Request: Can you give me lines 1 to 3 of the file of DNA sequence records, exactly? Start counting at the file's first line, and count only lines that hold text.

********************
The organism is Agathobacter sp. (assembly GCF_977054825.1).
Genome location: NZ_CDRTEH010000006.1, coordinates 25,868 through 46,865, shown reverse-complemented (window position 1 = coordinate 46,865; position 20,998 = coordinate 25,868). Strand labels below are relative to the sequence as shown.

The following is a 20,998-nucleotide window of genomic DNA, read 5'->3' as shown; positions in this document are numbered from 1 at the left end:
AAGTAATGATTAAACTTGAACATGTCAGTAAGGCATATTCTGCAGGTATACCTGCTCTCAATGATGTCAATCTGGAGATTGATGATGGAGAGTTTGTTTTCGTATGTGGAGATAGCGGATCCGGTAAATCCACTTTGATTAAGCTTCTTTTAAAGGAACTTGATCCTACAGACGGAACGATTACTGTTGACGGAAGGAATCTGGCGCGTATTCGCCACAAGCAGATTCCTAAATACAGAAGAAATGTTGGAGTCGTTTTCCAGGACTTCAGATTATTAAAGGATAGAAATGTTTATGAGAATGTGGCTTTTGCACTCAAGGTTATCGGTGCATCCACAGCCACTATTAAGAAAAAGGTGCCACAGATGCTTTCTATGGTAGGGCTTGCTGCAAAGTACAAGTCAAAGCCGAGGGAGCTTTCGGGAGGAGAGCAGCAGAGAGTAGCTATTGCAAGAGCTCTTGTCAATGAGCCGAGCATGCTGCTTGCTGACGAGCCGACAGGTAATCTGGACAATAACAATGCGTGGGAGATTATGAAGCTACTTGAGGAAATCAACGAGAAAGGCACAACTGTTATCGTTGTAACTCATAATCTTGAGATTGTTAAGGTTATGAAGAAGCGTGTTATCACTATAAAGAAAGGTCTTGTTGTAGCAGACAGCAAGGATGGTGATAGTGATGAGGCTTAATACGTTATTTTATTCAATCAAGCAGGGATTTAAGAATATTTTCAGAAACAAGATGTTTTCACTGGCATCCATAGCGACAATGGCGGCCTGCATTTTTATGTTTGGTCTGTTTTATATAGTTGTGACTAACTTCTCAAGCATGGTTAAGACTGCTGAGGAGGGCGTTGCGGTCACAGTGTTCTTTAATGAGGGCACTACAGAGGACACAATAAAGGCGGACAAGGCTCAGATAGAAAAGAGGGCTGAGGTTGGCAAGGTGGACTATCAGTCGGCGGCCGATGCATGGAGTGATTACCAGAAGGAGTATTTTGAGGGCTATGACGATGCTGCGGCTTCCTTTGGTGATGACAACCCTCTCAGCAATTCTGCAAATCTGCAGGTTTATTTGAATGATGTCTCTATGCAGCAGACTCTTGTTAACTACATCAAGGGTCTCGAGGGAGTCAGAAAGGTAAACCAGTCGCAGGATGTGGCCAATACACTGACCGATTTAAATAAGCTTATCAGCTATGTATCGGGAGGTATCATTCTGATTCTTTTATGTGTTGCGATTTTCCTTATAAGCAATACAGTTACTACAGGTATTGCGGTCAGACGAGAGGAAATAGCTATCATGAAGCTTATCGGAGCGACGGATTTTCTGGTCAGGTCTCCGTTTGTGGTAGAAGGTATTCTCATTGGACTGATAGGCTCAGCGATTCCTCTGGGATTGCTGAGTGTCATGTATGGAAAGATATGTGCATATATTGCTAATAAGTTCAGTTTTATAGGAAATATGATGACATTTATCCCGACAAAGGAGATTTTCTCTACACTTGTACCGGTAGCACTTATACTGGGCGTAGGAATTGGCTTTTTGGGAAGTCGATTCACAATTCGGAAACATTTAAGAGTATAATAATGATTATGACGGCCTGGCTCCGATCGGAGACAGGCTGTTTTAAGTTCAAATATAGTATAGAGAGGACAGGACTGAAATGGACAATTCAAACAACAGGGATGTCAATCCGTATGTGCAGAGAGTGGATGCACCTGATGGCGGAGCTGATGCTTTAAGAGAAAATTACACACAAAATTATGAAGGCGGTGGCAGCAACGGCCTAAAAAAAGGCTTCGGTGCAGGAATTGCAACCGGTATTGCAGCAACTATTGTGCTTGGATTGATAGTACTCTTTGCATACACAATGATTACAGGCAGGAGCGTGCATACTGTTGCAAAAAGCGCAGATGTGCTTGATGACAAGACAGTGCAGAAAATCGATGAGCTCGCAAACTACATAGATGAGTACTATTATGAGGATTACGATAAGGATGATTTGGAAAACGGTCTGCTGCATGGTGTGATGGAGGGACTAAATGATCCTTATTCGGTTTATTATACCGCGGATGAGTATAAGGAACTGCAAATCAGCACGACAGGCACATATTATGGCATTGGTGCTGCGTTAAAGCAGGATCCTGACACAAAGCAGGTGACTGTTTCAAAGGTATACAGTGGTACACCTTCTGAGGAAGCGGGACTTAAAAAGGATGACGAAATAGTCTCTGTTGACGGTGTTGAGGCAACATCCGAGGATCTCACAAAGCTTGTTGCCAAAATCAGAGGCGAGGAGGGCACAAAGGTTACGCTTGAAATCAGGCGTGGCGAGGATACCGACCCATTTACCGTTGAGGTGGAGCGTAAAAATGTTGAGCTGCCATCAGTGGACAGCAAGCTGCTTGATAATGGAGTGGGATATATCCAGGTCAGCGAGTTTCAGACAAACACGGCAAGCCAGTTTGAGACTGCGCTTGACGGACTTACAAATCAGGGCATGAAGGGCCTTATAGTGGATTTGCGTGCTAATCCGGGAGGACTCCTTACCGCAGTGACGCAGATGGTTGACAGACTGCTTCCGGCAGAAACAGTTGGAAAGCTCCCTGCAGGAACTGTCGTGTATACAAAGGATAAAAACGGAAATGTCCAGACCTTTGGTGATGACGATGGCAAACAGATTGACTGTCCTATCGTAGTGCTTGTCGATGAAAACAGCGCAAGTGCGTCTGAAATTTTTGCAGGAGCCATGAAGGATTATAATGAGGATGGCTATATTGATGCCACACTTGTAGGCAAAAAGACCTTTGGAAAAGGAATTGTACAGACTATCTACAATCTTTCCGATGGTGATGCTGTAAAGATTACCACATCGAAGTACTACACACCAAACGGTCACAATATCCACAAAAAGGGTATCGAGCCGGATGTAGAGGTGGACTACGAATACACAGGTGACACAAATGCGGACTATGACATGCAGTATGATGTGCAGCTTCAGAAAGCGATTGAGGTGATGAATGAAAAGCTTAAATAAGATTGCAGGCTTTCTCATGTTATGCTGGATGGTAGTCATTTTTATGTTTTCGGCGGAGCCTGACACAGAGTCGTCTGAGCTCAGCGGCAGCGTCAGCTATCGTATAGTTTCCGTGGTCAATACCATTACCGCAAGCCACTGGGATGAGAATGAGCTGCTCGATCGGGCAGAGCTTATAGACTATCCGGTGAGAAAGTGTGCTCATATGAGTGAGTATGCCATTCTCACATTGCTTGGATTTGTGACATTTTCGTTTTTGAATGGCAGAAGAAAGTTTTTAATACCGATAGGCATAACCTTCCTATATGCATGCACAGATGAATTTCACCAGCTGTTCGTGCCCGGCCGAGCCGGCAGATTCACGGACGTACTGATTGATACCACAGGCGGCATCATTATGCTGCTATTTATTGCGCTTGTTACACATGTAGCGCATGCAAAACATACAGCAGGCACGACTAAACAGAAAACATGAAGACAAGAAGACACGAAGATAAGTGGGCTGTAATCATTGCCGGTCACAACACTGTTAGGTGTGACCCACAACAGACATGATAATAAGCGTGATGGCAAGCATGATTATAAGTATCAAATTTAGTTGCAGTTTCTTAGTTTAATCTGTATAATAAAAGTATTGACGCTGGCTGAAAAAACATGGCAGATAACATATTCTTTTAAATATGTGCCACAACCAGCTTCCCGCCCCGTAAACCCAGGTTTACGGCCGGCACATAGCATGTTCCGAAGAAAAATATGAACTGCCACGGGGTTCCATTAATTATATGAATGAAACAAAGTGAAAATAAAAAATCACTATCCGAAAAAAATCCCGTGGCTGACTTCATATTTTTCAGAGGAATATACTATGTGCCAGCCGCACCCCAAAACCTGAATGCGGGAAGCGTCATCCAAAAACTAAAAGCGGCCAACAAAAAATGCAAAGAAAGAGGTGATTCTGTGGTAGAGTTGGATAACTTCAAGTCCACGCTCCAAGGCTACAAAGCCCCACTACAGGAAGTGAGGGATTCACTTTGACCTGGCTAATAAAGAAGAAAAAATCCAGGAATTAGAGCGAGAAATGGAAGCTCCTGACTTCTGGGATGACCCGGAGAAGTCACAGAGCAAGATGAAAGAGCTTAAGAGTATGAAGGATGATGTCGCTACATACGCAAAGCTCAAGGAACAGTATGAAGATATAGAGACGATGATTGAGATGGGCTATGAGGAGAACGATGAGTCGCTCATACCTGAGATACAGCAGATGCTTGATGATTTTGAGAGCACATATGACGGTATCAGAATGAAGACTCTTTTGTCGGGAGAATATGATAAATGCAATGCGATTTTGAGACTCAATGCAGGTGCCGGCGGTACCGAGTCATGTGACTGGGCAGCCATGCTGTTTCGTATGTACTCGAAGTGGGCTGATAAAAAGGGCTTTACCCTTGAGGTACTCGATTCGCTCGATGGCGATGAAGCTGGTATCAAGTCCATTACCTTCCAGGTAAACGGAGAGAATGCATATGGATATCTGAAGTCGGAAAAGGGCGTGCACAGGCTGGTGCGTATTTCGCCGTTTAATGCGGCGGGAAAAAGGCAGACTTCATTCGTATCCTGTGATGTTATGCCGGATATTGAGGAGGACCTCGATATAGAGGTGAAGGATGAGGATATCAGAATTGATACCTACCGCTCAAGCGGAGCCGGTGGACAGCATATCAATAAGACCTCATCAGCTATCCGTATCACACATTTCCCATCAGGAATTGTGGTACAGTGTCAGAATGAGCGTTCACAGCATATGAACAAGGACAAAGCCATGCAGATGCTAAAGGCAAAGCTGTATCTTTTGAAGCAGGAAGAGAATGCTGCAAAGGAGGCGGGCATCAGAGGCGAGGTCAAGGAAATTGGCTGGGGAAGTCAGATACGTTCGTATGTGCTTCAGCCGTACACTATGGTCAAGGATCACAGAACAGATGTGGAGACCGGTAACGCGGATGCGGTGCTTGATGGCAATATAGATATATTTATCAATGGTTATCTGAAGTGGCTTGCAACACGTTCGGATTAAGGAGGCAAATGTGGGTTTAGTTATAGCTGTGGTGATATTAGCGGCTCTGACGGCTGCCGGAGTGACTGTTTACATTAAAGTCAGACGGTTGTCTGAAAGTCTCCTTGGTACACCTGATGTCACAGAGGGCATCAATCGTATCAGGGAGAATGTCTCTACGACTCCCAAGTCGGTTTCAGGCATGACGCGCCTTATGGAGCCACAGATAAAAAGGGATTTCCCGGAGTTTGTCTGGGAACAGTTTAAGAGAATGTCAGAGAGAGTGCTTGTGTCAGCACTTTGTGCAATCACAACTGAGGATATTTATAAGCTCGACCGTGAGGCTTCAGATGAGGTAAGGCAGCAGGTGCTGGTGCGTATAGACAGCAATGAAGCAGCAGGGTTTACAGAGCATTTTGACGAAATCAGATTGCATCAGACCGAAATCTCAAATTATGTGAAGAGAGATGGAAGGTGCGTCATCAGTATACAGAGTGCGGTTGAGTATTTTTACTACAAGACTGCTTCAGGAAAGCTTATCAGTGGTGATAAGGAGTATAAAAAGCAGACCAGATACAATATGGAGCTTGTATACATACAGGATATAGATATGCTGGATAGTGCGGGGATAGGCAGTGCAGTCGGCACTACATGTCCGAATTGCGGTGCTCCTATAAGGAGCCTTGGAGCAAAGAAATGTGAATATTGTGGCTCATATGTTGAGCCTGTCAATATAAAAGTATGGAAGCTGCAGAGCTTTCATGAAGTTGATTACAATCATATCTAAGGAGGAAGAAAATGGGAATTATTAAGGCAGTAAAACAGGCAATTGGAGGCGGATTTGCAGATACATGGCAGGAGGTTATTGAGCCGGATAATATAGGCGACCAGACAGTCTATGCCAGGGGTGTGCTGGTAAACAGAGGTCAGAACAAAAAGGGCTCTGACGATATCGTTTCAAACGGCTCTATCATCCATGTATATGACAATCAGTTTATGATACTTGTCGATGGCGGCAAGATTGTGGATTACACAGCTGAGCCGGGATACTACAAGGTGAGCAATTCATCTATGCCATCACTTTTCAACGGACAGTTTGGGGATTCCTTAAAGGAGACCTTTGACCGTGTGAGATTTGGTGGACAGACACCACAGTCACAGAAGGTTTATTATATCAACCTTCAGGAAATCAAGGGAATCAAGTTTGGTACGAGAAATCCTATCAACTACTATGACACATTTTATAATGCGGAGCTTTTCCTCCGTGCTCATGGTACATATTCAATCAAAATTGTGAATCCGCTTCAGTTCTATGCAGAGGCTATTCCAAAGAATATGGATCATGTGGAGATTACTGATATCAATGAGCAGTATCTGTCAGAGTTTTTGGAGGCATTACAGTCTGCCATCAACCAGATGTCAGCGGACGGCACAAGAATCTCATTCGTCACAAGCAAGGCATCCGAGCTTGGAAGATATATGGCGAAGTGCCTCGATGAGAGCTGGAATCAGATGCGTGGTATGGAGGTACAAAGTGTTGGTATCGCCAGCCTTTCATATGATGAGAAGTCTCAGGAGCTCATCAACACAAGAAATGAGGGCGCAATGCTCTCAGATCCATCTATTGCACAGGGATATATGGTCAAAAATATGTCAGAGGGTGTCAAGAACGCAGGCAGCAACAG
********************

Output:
The organism is Agathobacter sp. (assembly GCF_977054825.1).
Genome location: NZ_CDRTEH010000006.1, coordinates 25,868 through 46,865, shown reverse-complemented (window position 1 = coordinate 46,865; position 20,998 = coordinate 25,868). Strand labels below are relative to the sequence as shown.

The following is a 20,998-nucleotide window of genomic DNA, read 5'->3' as shown; positions in this document are numbered from 1 at the left end: